Submitted May 15, 1986.
Originally issued as an unpublished decision at 815 F.2d 711.
Appeal from the United States District Court for the District of Nebraska.
Before LAY, Chief Judge, HEANEY, ROSS, McMILLIAN, ARNOLD, JOHN R. GIBSON, FAGG, BOWMAN, WOLLMAN and MAGILL, Circuit Judges, En Banc.
Paul Lemke, Frances H. Neitzel, and Community Refuse Disposal, Inc., brought this action under 42 U.S.C. § 1983 (1982), claiming that the Board of Commissioners of Cass County, Nebraska, in reversing its earlier zoning decision granting a permit to Lemke, Neitzel, and Community Refuse to operate a landfill, deprived them of property without due process of law. The district court, adopting a recommendation of the magistrate, held that the state law procedures satisfied due process and granted summary judgment for the Board. On appeal, Lemke, Nietzel, and Community Refuse argue that a substantive due process claim arises from the Board's reversal of its decision. We affirm the judgment of the district court.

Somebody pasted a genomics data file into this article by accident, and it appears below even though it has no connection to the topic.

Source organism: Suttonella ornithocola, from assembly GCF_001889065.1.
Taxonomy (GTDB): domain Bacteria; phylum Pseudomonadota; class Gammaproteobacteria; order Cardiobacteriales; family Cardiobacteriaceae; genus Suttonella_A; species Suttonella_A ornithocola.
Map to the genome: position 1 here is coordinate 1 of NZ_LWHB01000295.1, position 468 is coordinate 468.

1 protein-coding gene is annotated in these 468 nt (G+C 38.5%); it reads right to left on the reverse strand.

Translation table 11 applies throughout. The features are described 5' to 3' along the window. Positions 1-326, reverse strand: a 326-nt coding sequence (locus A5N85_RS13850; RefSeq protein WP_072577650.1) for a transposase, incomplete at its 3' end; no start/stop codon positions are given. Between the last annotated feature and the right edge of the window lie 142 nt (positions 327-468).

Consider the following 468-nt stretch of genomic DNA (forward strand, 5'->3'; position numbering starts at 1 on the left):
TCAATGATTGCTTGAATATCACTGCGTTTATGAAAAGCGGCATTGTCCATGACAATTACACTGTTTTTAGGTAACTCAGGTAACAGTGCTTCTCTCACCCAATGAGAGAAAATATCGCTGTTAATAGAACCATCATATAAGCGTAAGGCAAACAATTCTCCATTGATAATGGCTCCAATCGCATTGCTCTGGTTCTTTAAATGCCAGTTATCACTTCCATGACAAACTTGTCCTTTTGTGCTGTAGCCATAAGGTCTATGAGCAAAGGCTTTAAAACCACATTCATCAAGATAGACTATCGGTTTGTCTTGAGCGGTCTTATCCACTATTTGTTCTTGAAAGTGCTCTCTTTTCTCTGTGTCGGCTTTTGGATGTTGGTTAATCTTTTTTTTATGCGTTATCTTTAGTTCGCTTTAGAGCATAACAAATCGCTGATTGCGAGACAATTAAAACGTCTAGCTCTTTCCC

The late Albert G. Shatz, United States District Judge for the District of Nebraska.
Lemke and Nietzel leased real estate located in Cass County, Nebraska, to Community Refuse to operate a landfill for solid waste. They obtained an opinion from the Cass County Zoning Administrator that such use of the property would not require a change from existing agricultural zoning. The Cass County Board of Commissioners ultimately approved the use of the site as a landfill and, after complaints from adjoining landowners, conducted a second hearing in which the Board reaffirmed its earlier approval.
Omaha Fish Wildlife Club, Inc., the owner of some nearby real estate, initiated litigation that resulted in a determination that the use of land as a solid waste landfill was improper under agricultural zoning. Omaha Fish Wildlife Club, Inc. v. Community Refuse, Inc., 208 Neb. 110, 302 N.W.2d 379 (1981). Lemke, Neitzel, and Community Refuse applied to the Board for a zoning change from agricultural to industrial. The Board denied the application.